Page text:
Sir Ian Wood is leaving Wood Group after nearly 50 years in the business he transformed from a fishing firm into a global energy services giant.
The businessman has been chairman of the company since 1982 and served as its chief executive from 1967 to 2006.
He leaves an unrivalled legacy in the oil and gas industry and will be replaced by current chief executive Allister Langlands.
Bob Keiller will become new chief executive officer when the changes come into effect in November.
Announcing his decision yesterday, Sir Ian said he was part of the “lucky generation” of north-east business people who had benefited from the growing energy industry in Aberdeen.
But the billionaire – who has pledged £50million to redevelop the Union Terrace Gardens – said his home city would have to look to other industries, as North Sea reserves dwindled, to maintain its current prosperity.
Sir Ian, who has three grown-up sons and six grandchildren, said: “I am 70 this weekend and for some time I have promised my family I would cut back on my work with Wood Group.”
After graduating from Aberdeen University in 1964, he joined family business John Wood and Son when it had just 100 employees and sales of £350,000.
He became managing director in 1967 and has built the company up to annual turnover of nearly £4billion, with a workforce of more than 41,000 people in 50 countries.
With the help of the UK first female prime minister, Margaret Thatcher – whom he met in Aberdeen in 1979 – he played a major role in making the north-east the oil capital of Europe.
Industry leaders lined up to pay tribute to the 69-year-old yesterday.
Ian Marchant, Wood Group’s senior independent director, said: “Sir Ian has been an extraordinary leader for the group, guiding the company from its roots in the North Sea to its position today as a major global oil and gas services company.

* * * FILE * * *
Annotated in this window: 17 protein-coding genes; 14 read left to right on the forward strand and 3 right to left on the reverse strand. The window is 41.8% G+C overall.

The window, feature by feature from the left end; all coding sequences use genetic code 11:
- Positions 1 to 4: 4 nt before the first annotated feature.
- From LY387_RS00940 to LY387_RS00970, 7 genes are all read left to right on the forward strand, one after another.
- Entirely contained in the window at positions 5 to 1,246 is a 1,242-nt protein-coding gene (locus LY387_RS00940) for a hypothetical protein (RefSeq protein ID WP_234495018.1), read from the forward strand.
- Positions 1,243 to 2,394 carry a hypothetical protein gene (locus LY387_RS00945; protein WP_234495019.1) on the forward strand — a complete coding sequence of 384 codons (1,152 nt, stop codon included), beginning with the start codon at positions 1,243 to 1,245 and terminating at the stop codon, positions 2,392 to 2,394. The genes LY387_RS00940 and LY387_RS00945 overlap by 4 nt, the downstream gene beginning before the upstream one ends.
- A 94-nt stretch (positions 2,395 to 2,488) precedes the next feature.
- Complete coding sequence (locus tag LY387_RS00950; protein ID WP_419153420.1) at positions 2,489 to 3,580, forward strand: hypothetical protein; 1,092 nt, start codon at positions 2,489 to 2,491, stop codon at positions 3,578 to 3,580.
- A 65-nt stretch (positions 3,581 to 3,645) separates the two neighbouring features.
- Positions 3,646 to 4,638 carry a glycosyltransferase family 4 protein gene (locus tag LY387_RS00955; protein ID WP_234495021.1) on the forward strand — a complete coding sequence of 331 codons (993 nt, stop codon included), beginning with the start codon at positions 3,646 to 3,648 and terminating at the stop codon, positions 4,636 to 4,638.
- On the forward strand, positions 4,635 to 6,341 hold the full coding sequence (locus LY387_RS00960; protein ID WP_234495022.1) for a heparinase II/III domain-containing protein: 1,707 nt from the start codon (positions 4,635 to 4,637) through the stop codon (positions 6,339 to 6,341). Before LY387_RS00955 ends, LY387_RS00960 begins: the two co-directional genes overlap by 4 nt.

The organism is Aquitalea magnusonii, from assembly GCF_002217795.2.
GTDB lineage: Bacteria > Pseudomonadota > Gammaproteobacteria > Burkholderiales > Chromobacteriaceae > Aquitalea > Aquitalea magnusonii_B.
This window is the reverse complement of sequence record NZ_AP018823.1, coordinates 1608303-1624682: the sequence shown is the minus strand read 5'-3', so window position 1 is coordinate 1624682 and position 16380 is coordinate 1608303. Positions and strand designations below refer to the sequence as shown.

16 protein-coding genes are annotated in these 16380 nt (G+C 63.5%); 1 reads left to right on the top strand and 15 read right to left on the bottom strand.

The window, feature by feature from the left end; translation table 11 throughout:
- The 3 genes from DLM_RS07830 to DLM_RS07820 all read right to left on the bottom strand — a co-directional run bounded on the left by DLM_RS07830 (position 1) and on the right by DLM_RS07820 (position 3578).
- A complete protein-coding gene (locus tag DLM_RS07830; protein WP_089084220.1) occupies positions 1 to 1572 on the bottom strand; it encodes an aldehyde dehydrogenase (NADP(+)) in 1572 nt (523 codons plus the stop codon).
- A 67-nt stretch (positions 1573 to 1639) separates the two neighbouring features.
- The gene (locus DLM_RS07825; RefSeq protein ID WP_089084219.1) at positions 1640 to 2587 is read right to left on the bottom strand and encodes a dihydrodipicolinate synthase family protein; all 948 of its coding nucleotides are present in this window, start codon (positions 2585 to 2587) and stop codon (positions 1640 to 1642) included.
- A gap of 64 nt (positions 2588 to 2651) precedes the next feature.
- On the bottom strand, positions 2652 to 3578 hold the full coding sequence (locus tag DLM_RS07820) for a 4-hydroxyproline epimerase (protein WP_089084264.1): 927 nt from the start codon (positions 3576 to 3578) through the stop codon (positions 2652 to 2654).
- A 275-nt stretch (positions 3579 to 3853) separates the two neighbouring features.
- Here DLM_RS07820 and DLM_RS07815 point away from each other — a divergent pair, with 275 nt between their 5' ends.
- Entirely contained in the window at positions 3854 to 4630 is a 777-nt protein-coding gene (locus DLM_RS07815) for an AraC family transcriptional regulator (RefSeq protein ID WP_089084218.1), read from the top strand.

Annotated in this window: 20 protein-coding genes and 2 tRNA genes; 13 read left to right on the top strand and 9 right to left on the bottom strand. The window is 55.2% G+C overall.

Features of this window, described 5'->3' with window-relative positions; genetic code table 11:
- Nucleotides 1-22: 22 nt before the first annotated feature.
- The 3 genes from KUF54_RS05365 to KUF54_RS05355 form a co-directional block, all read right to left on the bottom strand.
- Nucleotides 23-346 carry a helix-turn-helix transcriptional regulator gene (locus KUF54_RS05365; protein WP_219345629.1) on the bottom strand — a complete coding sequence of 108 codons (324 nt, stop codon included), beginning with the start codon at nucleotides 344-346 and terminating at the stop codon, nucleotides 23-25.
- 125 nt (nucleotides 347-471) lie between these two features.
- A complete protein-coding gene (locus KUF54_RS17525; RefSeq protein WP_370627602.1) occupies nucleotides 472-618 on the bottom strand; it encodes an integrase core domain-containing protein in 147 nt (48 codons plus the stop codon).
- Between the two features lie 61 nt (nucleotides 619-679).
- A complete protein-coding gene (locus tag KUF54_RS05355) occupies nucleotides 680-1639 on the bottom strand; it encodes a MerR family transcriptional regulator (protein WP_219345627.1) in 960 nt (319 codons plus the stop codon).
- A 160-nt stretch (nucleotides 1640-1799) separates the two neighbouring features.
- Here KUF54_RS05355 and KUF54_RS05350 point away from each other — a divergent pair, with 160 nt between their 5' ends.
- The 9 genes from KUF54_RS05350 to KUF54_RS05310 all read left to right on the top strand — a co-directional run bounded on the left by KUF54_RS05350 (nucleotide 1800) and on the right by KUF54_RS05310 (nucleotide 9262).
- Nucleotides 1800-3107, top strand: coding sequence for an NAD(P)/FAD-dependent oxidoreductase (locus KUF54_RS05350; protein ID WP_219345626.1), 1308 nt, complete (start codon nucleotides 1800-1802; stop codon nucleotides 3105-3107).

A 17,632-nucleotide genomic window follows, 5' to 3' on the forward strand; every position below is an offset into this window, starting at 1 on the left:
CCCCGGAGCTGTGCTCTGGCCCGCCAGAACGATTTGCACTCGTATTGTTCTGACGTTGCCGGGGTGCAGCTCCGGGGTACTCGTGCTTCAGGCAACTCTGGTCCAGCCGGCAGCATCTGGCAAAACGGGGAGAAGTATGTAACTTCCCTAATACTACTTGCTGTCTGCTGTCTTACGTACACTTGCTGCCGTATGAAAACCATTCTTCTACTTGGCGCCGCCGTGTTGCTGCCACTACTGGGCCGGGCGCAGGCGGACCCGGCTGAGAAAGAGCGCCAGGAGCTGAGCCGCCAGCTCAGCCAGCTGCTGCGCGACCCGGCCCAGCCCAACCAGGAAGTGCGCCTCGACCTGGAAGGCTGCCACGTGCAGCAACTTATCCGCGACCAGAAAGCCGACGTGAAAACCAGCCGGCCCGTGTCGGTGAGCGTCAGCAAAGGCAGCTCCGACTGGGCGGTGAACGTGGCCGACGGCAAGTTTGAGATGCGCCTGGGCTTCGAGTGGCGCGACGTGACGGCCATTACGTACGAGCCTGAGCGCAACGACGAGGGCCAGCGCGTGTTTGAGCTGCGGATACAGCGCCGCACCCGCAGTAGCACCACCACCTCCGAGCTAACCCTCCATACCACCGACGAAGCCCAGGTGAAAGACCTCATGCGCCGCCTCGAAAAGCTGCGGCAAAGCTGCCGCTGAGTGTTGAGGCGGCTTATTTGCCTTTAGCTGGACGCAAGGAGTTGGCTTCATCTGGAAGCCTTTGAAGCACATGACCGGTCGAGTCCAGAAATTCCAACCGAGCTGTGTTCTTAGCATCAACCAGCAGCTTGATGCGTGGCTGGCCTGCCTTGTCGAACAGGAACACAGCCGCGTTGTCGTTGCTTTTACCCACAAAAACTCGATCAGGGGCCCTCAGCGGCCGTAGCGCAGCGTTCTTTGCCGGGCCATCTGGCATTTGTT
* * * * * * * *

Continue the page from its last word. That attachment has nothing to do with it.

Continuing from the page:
“The group and its shareholders owe a huge debt to him, and to the executives who have worked so closely with him over the years.”
Sir Ian – who received a knighthood in 1994 and is chancellor of Robert Gordon University – said he would miss his Wood Group colleagues but was looking forward to spending time on other interests, including his family’s philanthropic organisation, the Wood Family Trust.
“The Wood Family Trust is going very well and we are doing some exciting and ambitious things in Africa, and that will be one of the things I turn my attention to,” he said.
Sir Ian said he would leave Wood Group with very few regrets but, after a career filled with highlights, the low point had been the Piper Alpha disaster in 1988, in which 167 men died. He said he had visited some of the families affected by the catastrophic gas explosion on the North Sea platform.
“It was a traumatic event for the industry and a traumatic event for Wood Group,” he said. “The only good thing that came of it was wholesale change to the industry’s approach to safety.
“I spent 10 days visiting 23 bereaved families, and it was a tough time for everyone in the oil and gas industry.”